“There is no place for a church which never resounds with the laughter of faith.  Such a church commits a crime against humanity: it has become boring.  There are many serious obstacles to spreading the gospel, but this is one of the worst.  It is no good blaming the world for being blind to the truth, when we are blind to it ourselves.  If we are not free, how can we liberate others?  If we are not faithful to the uniqueness of the Resurrection experience, to the delight and heavenly joy which is ours for eternity, if we are dull, we shortchange our fellow men. …   The laughter born on that Easter morning is a gift  from heaven, which draws us closer to that day,  when ‘God will wipe every tear from our eyes, and  death shall be no more, neither shall there be  mourning nor crying nor pain any more, for the  former things have passed away.'”

Amen.

Bibliography

The books listed appear in the order in which they were quoted in this paper, followed by those which were read but not directly quoted.

Castle (ed.) The Hodder Book of Christian Quotations (Hodder, London, 1982)

Metcalfe (ed.) The Penguin Dictionary of Modern Humorous Quotations (Penguin, London, 1986)

Chambers 20th Century Dictionary (W.R. Chambers, Edinburgh, 1985)

Oxford English Dictionary H-K (Oxford University Press, London, 1933, Reprint 1970)

Koestler The Act of Creation (Hutchinson, London, 1964)

Drakeford Humor in Preaching (Zondervan, Michigan, 1986)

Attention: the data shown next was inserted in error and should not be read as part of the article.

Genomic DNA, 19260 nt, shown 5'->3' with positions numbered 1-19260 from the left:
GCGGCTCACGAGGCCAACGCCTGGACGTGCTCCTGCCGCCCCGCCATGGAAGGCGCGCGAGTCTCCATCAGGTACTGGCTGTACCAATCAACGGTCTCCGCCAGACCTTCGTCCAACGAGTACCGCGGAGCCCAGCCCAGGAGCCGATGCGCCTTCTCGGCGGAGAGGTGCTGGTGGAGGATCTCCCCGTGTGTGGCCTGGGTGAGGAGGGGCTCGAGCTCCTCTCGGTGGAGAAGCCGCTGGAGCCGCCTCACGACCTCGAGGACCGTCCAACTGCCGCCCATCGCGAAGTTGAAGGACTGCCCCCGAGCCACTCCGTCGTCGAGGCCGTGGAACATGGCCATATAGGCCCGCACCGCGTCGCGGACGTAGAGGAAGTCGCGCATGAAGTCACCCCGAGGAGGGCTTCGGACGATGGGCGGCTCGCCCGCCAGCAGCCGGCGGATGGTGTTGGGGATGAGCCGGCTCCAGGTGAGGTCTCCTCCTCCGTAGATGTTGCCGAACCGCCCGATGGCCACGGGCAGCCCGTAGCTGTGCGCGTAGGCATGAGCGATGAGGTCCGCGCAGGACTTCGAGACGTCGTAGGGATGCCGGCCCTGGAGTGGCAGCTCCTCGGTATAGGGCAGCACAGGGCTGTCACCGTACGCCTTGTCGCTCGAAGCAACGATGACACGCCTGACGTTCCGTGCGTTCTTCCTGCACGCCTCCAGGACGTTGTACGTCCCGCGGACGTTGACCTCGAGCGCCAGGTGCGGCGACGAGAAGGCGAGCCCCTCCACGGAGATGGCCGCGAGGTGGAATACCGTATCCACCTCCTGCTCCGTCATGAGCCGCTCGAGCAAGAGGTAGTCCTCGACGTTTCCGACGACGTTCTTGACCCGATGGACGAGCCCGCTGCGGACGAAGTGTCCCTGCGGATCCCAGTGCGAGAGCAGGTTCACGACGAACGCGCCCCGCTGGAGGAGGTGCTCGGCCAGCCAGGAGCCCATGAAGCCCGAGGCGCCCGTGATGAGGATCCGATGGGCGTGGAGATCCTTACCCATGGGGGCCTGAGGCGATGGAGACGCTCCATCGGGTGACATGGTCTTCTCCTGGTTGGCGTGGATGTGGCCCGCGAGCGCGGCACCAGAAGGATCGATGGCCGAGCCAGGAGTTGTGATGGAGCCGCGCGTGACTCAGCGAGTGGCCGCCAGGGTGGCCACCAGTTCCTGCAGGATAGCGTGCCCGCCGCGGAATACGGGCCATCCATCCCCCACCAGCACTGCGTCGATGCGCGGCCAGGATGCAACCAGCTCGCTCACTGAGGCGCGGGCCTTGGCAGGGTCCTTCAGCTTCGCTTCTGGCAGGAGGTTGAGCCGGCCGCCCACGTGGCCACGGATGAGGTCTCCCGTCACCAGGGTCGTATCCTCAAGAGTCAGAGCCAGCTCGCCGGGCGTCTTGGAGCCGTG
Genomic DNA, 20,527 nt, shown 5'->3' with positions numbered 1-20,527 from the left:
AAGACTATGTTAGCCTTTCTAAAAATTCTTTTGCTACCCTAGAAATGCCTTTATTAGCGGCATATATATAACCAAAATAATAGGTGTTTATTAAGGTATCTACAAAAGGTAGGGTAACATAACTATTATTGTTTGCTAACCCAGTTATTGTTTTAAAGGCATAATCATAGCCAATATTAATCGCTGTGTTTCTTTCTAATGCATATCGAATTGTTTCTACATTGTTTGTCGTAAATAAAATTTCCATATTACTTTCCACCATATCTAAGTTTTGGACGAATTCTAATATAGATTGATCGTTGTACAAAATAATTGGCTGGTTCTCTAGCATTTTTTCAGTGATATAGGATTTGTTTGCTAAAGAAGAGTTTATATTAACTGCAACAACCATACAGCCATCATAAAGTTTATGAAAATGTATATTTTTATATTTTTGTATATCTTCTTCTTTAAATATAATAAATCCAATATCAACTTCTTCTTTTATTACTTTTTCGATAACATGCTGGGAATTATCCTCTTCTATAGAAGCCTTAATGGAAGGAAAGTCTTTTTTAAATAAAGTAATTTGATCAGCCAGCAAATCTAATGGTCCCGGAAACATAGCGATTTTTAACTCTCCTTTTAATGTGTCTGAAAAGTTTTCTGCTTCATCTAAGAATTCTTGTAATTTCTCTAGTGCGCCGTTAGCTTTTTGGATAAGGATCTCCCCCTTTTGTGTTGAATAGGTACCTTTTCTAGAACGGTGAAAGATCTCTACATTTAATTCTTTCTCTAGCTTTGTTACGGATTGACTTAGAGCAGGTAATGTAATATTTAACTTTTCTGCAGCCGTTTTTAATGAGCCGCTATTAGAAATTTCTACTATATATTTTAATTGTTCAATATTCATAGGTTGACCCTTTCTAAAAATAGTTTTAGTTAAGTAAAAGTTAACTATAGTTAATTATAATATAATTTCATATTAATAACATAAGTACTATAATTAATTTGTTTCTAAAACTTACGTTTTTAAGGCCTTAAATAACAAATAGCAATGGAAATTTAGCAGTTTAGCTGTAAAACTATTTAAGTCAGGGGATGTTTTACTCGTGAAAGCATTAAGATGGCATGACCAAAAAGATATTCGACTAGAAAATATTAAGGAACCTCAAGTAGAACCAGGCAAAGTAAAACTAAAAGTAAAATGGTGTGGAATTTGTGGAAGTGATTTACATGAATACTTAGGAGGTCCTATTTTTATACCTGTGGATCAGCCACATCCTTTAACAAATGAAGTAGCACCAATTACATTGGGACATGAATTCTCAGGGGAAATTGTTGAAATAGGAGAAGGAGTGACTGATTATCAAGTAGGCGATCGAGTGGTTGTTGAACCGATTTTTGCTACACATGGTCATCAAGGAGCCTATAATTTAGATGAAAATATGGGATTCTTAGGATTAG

Durrant & J. Miller (eds.) Laughing Matters – A serious look at humour (Longman, Harlow, 1988)

The Holy Bible, New International Version (Zondervan, New York, 1978)

W.G. Morrice Joy in the New Testament (Paternoster, Exeter, 1984)

Muir (ed.) The Oxford Book of Humorous Prose (O.U.P., Oxford, 1990)

Good News Bible (Bible Society, London, 1976)

Trueblood The Humor of Christ (Harper Collins, New York, 1964)

Wilcock The Saviour of the World: The Message of Luke’s Gospel (IVP, Leicester, 1979)

Morris The Gospel According to Luke (IVP, London, 1974)

Garrett My Brother Esau is an Hairy Man (Scottish Journal of Theology, (33), pp. 239-256)

Niebuhr Discerning the Signs of the Times (Scribner’s, New York, 1946)

Watts Laughter in Heaven (Minstrel, Eastbourne, 1985)

 

The Way, Vol. 31, no. 3 (July 1991)

Theology Today, Vol. XLVIII, no. 4 (January 1992)

Y.T. Radday & A. Brenner (eds.) On Humour and the Comic in the Hebrew Bible (Almoud Press, Sheffield, 1990)

M. Good Irony in the Old Testament (Almoud Press, Sheffield, 1965)